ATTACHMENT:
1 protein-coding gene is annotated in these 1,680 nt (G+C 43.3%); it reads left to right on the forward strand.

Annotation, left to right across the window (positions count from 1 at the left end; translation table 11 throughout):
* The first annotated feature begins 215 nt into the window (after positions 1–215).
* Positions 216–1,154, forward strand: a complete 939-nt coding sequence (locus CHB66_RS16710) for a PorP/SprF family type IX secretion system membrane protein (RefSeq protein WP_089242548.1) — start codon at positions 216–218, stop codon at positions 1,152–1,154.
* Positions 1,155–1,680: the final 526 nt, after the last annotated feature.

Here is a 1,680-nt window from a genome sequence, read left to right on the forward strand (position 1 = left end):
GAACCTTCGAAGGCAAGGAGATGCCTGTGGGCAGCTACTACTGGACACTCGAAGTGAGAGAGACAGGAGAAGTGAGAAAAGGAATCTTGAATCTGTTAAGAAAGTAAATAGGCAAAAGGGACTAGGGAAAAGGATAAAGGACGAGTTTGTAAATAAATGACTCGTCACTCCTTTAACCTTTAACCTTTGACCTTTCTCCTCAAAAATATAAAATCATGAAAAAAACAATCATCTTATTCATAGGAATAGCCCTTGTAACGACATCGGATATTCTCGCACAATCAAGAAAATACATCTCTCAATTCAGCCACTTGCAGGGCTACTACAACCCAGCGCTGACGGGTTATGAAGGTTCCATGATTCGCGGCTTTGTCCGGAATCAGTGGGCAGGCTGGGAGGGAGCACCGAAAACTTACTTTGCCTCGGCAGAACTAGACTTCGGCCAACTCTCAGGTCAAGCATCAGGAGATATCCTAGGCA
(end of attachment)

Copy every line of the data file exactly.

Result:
1 protein-coding gene is annotated in these 1,680 nt (G+C 43.3%); it reads left to right on the forward strand.

Annotation, left to right across the window (positions count from 1 at the left end; translation table 11 throughout):
* The first annotated feature begins 215 nt into the window (after positions 1–215).
* Positions 216–1,154, forward strand: a complete 939-nt coding sequence (locus CHB66_RS16710) for a PorP/SprF family type IX secretion system membrane protein (RefSeq protein WP_089242548.1) — start codon at positions 216–218, stop codon at positions 1,152–1,154.
* Positions 1,155–1,680: the final 526 nt, after the last annotated feature.

Here is a 1,680-nt window from a genome sequence, read left to right on the forward strand (position 1 = left end):
GAACCTTCGAAGGCAAGGAGATGCCTGTGGGCAGCTACTACTGGACACTCGAAGTGAGAGAGACAGGAGAAGTGAGAAAAGGAATCTTGAATCTGTTAAGAAAGTAAATAGGCAAAAGGGACTAGGGAAAAGGATAAAGGACGAGTTTGTAAATAAATGACTCGTCACTCCTTTAACCTTTAACCTTTGACCTTTCTCCTCAAAAATATAAAATCATGAAAAAAACAATCATCTTATTCATAGGAATAGCCCTTGTAACGACATCGGATATTCTCGCACAATCAAGAAAATACATCTCTCAATTCAGCCACTTGCAGGGCTACTACAACCCAGCGCTGACGGGTTATGAAGGTTCCATGATTCGCGGCTTTGTCCGGAATCAGTGGGCAGGCTGGGAGGGAGCACCGAAAACTTACTTTGCCTCGGCAGAACTAGACTTCGGCCAACTCTCAGGTCAAGCATCAGGAGATATCCTAGGCA